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Kerrigan is no dummy

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BRADENTON, Fla. — This offseason, pitching coach Joe Kerrigan watched game film of every Pirates pitcher. One thing he noticed was none of the pitchers worked on the inner part of the plate often enough.

That’s why Kerrigan arranged for two dummies — life-sized cutouts of batters — to be shipped to Pirate City. Using the dummies in drills, Kerrigan hopes to make his pitchers more aggressive and more willing to come inside.

Pitchers work with the dummies a day after throwing a sideline session in the bullpen. Sunday morning, there were 18 pitchers, including Ian Snell, Ross Ohlendorf, Sean Burnett and Jimmy Barthmaier, at work.

“They’ll play catch with the dummy from about 55 feet, so they train their eyes to get that hitter out of the picture when they throw inside,” Kerrigan said. “It’s a visual training, making it comfortable to throw inside. We want to get them used to that as much as we can.”

A pitcher’s first three bullpen sessions of spring training are important because they condition the arm to the rigors of frequent throwing. After throwing three sides, a pitcher will toss three batting practices.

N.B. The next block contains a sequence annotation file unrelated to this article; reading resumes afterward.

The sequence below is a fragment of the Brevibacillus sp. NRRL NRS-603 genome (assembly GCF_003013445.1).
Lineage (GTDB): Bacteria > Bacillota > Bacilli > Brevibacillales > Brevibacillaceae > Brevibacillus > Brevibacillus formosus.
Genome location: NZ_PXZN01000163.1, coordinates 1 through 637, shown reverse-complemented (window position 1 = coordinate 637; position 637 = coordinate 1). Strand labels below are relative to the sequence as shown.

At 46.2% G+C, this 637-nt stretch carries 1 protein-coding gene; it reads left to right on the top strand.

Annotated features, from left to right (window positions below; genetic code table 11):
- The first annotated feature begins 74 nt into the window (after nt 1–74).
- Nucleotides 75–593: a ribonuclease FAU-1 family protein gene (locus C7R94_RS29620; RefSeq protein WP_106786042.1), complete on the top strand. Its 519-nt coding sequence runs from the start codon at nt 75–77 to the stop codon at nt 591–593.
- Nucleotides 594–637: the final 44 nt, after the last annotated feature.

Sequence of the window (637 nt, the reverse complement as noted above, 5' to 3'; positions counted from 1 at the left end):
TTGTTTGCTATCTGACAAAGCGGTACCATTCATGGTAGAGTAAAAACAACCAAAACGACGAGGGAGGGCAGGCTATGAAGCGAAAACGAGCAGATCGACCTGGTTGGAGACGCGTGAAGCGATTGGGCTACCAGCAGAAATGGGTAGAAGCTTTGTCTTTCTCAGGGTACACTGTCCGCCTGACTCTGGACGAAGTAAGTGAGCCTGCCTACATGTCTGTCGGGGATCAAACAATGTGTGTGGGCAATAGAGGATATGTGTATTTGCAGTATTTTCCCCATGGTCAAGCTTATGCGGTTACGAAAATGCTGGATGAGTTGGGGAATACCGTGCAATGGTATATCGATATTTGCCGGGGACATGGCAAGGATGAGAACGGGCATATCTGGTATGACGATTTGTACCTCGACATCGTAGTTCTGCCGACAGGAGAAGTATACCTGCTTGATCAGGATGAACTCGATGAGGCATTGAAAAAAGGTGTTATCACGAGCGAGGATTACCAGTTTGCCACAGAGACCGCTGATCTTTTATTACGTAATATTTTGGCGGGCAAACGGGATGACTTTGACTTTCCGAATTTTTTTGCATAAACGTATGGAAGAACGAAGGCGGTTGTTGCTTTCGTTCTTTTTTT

“After that, we’ll start doing the dummy work every time they throw a side from 60 feet,” Kerrigan said. “We have to introduce them to it slowly.”

• Nine pitchers — John Grabow, Jeff Karstens, Paul Maholm, Denny Bautista, Jason Davis, Zach Duke, Tom Gorzelanny, Daniel McCutchen and Dave Davidson — threw side sessions in the bullpen. Also, Phil Dumatrait made 75 long tosses from 150 feet.

• The most dangerous place to be was anywhere around Field 2, where catchers were working on pop-up drills. A couple of balls landed behind the backstop, where a dozen or so fans looked on. With plenty of clouds and a high sky, it was difficult to track the balls in the air.

Manny Sanguillen chided Ryan Doumit for not tossing away his mask as he made a one-handed catch. But later, when Doumit chased down a towering pop at the backstop, Sangy let out a cheer.

Sangy also praised Steve Lerud, who sprinted out to snag a particularly tricky pop-up near the catcher’s mound. “You got it, Speedy!” Sanguillen said, with a laugh. Overall, it was a far different scene than a year ago, when Sanguillen was visibly frustrated and a bit agitated while working with Ronny Paulino.

• Outfielder Eric Hinske reported two days early, and immediately went to work. Hinske and Andrew McCutchen were among six position players who took optional batting practice on Field 3. Andy and Adam LaRoche took some swings in the indoor batting cages.

• On the new field next to the Pirate City dormitory, pitchers worked on bunting. Ross Ohlendorf, who arrived from the Yankees via a trade last year, looked a bit like an American League pitcher — he failed to make contact on his first two bunt tries. After fouling off his next attempt, Ohlendorf dropped down two pretty bunts toward third base.

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